Final Report In, Minneapolis Moves to Repair Sabo Bridge
Now that the final report into what caused fractures in key parts of the Sabo pedestrian bridge has been received, the city of Minneapolis plans to repair the bridge, "as soon as possible," and determine who should pay for expenses that so far total nearly $1 million.
"we are focused on getting the bridge back in full service," said Heidi Hamilton, deputy director of the city's Public Works department.
On Friday, the city released a 140-page report by Illinois-based consultants Wiss, Janney, Elstner Associates, which contained the first close up photos released publicly of the damage caused to steel plates by wind vibrations. Click here to read the report.
The report also reveals that URS Corporation did take wind vibrations into account when it designed the bridge, but "deferred a final decision" on whether to install a stay cable damping system "until after construction." After "periodically," monitoring the bridge for 30 days after it opened, URS concluded the stay cable dampers, "were not necessary," the consultant's report notes.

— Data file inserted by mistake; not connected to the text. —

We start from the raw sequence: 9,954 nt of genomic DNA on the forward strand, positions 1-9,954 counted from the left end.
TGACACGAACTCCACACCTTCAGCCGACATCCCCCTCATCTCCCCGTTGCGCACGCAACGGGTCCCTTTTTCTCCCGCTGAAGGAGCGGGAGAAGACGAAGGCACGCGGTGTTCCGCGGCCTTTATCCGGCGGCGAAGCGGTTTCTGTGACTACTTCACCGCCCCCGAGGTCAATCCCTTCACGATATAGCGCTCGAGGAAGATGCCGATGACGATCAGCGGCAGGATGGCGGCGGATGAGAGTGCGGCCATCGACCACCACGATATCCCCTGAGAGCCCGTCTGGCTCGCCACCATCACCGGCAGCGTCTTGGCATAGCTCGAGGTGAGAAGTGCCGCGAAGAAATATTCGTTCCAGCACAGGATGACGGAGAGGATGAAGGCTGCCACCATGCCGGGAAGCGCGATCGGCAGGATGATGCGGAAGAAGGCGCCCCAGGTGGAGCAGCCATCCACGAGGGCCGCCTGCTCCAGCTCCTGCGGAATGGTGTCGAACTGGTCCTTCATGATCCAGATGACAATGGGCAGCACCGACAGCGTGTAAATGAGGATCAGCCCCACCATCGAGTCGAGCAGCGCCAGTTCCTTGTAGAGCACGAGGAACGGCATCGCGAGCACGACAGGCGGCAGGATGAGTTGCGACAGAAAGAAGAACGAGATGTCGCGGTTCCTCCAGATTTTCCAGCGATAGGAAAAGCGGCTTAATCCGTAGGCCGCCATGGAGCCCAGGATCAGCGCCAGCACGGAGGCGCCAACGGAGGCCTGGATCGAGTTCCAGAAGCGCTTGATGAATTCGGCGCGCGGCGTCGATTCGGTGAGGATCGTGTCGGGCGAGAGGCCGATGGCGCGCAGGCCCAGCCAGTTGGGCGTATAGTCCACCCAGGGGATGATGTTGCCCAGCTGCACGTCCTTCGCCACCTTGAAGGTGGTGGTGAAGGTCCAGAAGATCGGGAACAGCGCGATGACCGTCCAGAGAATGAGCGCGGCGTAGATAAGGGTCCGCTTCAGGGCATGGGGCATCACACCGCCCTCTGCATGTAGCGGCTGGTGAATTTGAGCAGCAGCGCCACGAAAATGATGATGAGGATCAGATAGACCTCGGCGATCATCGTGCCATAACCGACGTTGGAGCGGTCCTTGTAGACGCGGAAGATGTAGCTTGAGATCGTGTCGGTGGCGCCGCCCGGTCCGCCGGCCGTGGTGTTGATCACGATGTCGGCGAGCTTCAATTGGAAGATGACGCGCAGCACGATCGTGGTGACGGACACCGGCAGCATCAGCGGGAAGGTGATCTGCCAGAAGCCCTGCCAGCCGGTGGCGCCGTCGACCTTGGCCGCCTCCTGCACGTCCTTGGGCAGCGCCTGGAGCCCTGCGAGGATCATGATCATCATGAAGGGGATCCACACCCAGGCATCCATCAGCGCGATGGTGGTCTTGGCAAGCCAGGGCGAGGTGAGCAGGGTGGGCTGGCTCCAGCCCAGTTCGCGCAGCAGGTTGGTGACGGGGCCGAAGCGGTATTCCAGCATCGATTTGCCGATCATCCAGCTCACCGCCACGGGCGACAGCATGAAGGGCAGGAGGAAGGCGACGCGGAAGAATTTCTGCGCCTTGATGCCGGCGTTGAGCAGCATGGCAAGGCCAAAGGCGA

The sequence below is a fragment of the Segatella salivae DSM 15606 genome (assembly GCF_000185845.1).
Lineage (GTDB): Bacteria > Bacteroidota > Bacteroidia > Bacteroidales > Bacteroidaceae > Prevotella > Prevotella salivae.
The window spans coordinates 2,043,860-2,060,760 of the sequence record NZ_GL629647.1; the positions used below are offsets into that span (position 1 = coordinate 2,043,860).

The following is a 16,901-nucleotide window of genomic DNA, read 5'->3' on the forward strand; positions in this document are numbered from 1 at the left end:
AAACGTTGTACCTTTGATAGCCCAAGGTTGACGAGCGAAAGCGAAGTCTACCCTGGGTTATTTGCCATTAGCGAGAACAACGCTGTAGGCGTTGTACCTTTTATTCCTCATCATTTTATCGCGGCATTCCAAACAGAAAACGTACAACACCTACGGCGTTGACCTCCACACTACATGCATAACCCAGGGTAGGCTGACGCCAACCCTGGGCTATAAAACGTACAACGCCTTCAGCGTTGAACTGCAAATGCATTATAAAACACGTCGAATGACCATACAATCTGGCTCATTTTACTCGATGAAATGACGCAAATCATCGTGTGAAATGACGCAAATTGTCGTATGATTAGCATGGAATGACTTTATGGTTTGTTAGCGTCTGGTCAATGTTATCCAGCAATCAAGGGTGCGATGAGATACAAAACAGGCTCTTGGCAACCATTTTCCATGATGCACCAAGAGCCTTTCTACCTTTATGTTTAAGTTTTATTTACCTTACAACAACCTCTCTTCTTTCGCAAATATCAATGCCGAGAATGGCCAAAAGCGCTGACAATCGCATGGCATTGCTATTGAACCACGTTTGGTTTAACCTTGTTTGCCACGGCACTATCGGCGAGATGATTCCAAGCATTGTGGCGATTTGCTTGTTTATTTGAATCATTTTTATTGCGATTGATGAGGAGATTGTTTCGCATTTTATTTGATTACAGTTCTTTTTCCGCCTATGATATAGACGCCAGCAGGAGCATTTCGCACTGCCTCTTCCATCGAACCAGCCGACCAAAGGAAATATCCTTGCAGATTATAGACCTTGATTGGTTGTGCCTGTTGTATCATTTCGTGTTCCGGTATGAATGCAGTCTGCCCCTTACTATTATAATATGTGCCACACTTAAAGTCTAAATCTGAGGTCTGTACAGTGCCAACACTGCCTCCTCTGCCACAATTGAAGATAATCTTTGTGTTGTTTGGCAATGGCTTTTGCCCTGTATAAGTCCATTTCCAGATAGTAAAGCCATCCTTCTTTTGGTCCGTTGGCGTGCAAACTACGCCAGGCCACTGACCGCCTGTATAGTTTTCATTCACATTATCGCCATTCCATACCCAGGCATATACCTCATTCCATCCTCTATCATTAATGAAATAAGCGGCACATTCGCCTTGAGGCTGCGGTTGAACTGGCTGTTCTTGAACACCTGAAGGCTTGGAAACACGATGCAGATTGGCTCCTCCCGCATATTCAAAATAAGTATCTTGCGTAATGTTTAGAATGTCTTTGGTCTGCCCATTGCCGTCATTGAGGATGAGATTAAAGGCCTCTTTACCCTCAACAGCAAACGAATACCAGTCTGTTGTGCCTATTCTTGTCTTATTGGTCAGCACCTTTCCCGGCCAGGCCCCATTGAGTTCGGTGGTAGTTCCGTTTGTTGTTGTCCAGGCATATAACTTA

A spokesman for URS issued the following statement Friday afternoon:
"URS is one of the world's most experienced bridge designers and we are committed to the highest levels of quality and public safety. We have just received the Wiss, Janney, Elstner report and will conduct a comprehensive review of the findings, including factors that did not involve our company, such as the misalignment of connection plates and defective welds. We take full responsibility for our work. We remain committed to working constructively and responsibly with the City of Minneapolis and Hennepin County as they move forward with retrofit solutions for the bridge."
Watch our story above to learn more about the report, hear an explanation from the project manager with the consultant, and watch an interview with the deputy director of public works at the city of Minneapolis.